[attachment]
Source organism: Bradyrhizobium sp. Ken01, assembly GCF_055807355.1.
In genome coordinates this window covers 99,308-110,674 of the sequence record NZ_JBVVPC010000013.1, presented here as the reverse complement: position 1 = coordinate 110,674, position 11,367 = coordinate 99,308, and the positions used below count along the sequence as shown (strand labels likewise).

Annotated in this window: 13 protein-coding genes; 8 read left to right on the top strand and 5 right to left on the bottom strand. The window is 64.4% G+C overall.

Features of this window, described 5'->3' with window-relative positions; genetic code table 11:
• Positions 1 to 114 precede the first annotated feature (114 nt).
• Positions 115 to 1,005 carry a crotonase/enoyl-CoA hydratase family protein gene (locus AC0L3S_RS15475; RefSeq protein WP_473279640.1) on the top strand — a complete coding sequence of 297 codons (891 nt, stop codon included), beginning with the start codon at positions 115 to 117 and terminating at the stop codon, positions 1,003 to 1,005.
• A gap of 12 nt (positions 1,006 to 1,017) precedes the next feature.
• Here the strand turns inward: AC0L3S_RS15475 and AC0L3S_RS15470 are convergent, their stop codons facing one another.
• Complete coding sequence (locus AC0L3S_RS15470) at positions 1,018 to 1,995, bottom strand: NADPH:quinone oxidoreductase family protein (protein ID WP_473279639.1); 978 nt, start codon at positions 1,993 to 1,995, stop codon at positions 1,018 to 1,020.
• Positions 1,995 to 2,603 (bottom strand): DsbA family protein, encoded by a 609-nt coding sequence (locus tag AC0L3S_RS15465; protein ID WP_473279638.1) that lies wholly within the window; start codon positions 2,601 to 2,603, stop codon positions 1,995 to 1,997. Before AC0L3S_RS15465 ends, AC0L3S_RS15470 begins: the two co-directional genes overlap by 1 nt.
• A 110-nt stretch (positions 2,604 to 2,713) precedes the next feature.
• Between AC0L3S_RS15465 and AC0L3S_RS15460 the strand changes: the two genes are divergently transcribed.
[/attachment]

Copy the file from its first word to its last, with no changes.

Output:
Source organism: Bradyrhizobium sp. Ken01, assembly GCF_055807355.1.
In genome coordinates this window covers 99,308-110,674 of the sequence record NZ_JBVVPC010000013.1, presented here as the reverse complement: position 1 = coordinate 110,674, position 11,367 = coordinate 99,308, and the positions used below count along the sequence as shown (strand labels likewise).

Annotated in this window: 13 protein-coding genes; 8 read left to right on the top strand and 5 right to left on the bottom strand. The window is 64.4% G+C overall.

Features of this window, described 5'->3' with window-relative positions; genetic code table 11:
• Positions 1 to 114 precede the first annotated feature (114 nt).
• Positions 115 to 1,005 carry a crotonase/enoyl-CoA hydratase family protein gene (locus AC0L3S_RS15475; RefSeq protein WP_473279640.1) on the top strand — a complete coding sequence of 297 codons (891 nt, stop codon included), beginning with the start codon at positions 115 to 117 and terminating at the stop codon, positions 1,003 to 1,005.
• A gap of 12 nt (positions 1,006 to 1,017) precedes the next feature.
• Here the strand turns inward: AC0L3S_RS15475 and AC0L3S_RS15470 are convergent, their stop codons facing one another.
• Complete coding sequence (locus AC0L3S_RS15470) at positions 1,018 to 1,995, bottom strand: NADPH:quinone oxidoreductase family protein (protein ID WP_473279639.1); 978 nt, start codon at positions 1,993 to 1,995, stop codon at positions 1,018 to 1,020.
• Positions 1,995 to 2,603 (bottom strand): DsbA family protein, encoded by a 609-nt coding sequence (locus tag AC0L3S_RS15465; protein ID WP_473279638.1) that lies wholly within the window; start codon positions 2,601 to 2,603, stop codon positions 1,995 to 1,997. Before AC0L3S_RS15465 ends, AC0L3S_RS15470 begins: the two co-directional genes overlap by 1 nt.
• A 110-nt stretch (positions 2,604 to 2,713) precedes the next feature.
• Between AC0L3S_RS15465 and AC0L3S_RS15460 the strand changes: the two genes are divergently transcribed.